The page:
Research identifies that the most successful cities balance regulation, incentives, innovation and accelerators and work in partnership with landlords, investors, developers and occupiers.
City governments are setting ambitious sustainability targets – often well ahead of national goals – but plans to tackle the carbon emissions from buildings are frequently given insufficient attention, claims a new report.
The research identified that the most successful cities to advance decarbonisation will be those that take a more holistic approach and balance regulation, incentives, innovation and accelerator programmes. The report also said partnerships with landlords, investors, developers and occupiers are paramount.
Decarbonising Cities and Real Estate by real estate consultancy JLL highlights how a significant opportunity exists to achieve these city goals with improved consistency of standards, policies and reporting of building emissions.
In a study of 32 global urban centres, JLL’s research revealed that real estate’s contribution to emissions averages 60 per cent, even higher in the world’s largest business centres – as much as 78 per cent in London, 73 per cent in Tokyo, 71 per cent in Washington, DC, 70 per cent in Paris and 66 per cent in New York.
Despite this, the study finds there is a significant gap between the policies enacted in municipalities, the impact of the real estate industry and the climate science that indicates the need to reach peak emissions to limit global warming.
“Partnerships between the private-sector and local governments are critical to driving tangible progress in decarbonising the economy, particularly in the Global North where so much retrofit is required of existing building stock,” said Guy Grainger, global head of sustainability services and environmental, social and governance (ESG) for JLL. “If this doesn’t happen expect local governments to introduce heavy regulation and penalties on building standards – there will be winners and losers as cities race to zero.”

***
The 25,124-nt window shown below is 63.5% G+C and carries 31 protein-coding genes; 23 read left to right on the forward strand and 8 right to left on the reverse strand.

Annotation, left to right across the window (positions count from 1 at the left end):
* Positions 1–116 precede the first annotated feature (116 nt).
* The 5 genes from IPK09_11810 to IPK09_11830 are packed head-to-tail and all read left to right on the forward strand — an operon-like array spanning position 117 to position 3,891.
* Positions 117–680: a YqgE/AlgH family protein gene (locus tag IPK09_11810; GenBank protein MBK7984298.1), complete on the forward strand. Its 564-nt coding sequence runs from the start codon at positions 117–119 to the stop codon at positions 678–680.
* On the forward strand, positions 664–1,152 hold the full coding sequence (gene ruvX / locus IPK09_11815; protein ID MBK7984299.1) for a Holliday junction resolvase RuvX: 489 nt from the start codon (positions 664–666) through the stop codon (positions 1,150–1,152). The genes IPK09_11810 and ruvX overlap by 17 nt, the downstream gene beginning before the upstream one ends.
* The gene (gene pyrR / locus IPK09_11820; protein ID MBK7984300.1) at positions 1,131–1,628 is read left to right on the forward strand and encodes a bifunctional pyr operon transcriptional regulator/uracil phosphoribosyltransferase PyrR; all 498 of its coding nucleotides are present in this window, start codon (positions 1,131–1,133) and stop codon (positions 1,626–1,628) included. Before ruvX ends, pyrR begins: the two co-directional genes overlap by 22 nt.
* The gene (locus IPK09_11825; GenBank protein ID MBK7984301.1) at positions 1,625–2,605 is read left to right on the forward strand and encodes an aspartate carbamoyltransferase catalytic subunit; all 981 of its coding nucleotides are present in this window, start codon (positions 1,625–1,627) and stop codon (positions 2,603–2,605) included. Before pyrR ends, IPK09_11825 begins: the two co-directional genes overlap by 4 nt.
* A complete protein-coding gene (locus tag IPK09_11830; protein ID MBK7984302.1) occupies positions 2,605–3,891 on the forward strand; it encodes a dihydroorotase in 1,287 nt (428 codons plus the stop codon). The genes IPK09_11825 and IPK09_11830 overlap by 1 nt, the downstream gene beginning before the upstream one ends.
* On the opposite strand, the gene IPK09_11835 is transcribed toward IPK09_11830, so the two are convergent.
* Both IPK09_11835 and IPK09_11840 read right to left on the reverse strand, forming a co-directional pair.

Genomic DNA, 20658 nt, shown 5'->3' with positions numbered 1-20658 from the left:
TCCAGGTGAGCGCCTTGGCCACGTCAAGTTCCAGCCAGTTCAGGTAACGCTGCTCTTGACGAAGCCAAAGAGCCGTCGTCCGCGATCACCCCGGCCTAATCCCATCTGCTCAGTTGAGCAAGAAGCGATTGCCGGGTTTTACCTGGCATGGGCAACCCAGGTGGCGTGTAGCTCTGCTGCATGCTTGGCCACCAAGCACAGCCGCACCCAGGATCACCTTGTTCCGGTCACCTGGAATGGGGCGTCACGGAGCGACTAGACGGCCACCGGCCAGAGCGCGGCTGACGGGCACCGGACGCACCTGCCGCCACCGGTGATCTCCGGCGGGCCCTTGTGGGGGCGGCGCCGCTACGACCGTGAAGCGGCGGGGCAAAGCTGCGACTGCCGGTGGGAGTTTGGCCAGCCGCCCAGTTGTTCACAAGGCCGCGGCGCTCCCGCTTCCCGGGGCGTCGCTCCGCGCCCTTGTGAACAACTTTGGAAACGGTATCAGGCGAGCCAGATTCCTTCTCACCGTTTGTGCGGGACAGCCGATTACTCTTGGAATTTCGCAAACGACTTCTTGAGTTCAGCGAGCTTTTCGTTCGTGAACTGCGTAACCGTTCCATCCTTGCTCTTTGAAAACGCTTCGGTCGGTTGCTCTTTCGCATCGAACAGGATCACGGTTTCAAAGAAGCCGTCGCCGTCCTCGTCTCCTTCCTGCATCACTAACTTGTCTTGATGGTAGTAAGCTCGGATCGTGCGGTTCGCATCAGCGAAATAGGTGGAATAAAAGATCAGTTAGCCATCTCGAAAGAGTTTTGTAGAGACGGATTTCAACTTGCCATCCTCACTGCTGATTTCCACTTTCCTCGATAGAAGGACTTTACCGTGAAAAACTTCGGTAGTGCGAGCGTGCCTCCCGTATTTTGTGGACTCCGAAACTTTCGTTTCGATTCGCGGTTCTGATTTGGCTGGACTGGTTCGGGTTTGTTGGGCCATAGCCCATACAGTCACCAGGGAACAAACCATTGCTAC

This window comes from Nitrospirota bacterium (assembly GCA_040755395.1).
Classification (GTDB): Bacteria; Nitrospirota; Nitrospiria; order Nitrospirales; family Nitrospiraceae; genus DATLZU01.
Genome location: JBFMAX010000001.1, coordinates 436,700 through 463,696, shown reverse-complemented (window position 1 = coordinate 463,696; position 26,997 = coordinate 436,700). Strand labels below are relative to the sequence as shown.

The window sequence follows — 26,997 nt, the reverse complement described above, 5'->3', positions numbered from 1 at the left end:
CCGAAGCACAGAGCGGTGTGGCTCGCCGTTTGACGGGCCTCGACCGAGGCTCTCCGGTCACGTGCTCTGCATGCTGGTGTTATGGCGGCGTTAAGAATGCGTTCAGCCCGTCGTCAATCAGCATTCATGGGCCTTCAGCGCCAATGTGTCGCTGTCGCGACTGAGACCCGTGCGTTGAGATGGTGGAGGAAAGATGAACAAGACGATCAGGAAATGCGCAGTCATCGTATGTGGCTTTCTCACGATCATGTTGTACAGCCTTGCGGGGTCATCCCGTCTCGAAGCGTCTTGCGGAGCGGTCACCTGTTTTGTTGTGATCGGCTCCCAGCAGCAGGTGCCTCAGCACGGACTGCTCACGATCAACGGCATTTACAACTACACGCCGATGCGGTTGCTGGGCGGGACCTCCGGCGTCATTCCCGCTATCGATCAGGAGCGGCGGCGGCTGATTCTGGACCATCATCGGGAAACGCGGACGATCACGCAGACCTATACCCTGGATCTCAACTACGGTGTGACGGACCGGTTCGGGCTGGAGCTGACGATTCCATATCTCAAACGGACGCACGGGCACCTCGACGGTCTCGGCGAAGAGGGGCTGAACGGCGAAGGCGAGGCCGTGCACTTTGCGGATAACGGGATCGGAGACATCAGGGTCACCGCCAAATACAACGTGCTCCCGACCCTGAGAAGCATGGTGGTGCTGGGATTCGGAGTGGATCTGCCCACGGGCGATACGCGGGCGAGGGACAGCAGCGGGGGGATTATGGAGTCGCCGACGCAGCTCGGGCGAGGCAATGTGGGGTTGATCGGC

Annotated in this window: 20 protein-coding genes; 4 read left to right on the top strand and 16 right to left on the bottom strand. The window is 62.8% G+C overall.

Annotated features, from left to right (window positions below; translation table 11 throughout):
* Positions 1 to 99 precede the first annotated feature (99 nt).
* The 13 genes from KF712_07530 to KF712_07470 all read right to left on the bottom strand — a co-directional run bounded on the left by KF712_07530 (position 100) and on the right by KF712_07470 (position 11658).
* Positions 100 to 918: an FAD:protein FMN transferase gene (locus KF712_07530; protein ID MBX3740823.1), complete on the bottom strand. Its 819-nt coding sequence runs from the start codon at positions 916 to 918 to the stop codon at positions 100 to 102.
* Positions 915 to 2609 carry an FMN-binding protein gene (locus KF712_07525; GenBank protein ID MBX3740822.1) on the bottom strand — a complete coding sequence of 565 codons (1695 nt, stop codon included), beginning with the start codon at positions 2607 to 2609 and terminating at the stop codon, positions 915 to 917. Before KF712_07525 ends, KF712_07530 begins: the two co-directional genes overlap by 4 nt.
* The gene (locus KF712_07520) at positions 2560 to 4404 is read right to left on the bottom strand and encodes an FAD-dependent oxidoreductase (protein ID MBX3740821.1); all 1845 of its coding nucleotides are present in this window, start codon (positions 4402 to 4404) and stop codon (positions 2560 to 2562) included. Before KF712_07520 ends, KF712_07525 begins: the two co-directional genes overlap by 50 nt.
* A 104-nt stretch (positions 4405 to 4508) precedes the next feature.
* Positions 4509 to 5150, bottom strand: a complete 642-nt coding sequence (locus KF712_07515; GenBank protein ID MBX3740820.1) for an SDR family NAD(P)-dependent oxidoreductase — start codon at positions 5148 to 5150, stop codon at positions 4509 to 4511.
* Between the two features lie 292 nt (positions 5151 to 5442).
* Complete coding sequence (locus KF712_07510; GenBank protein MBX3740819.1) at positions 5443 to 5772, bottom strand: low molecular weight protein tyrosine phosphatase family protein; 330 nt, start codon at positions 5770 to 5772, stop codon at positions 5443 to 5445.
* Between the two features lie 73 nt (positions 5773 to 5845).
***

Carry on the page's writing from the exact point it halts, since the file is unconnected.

“Partnerships between the private-sector and local governments are critical to driving tangible progress in decarbonising the economy”
The report highlights several cities for their innovative approaches to reducing emissions from buildings, including New York City with a raft of local laws that are among the most stringent globally. It also cities: Singapore and Vancouver, which have set out holistic approaches to greening their buildings; Paris and Amsterdam, which are taking a lead in considering embodied carbon; London and Los Angeles which are setting the pace on biodiversity; and Tokyo’s cap-and-trade programme which incentivises building owners to reduce emissions.
The research warns, though, that, in aggregate at the global scale, policy is lagging behind the science today and this puts a greater onus on the private sector to take the lead in climate action. Waiting for regulation to take action is not advised, and those who act now will have more resilient assets and even a competitive edge.
One of the biggest gaps in realising net zero targets is in greening energy grids – a challenge corporates have no direct control over and one that often requires larger collaboration at the multi-city or national level. To meet this challenge of both breadth and urgency, the report recommends that cities collaborate with neighbouring local, state and national governments to develop large-scale renewable energy and storage infrastructure.
The research also identified the pivotal role that knowledge-sharing and accelerator programmes play in facilitating the retrofitting of existing buildings, particularly for small owners and occupants. In developed cities, 80 per cent of the building stock that will be standing in 2050 has already been built. To meet 2050 targets, retrofitting rates will need to exceed 3 per cent per year – they currently stand at 1-2 per cent – making knowledge-sharing of sustainable practices between governments and large and small entities critical to keep pace.
This research highlighted a wide array of regulations and reporting structures being rolled out by governments, and different metrics and definitions being adopted. It concluded that cross-border collaboration will be needed, especially to help mitigate the worst impacts of climate change for the planet, and in particular for the most vulnerable cities in the Global South.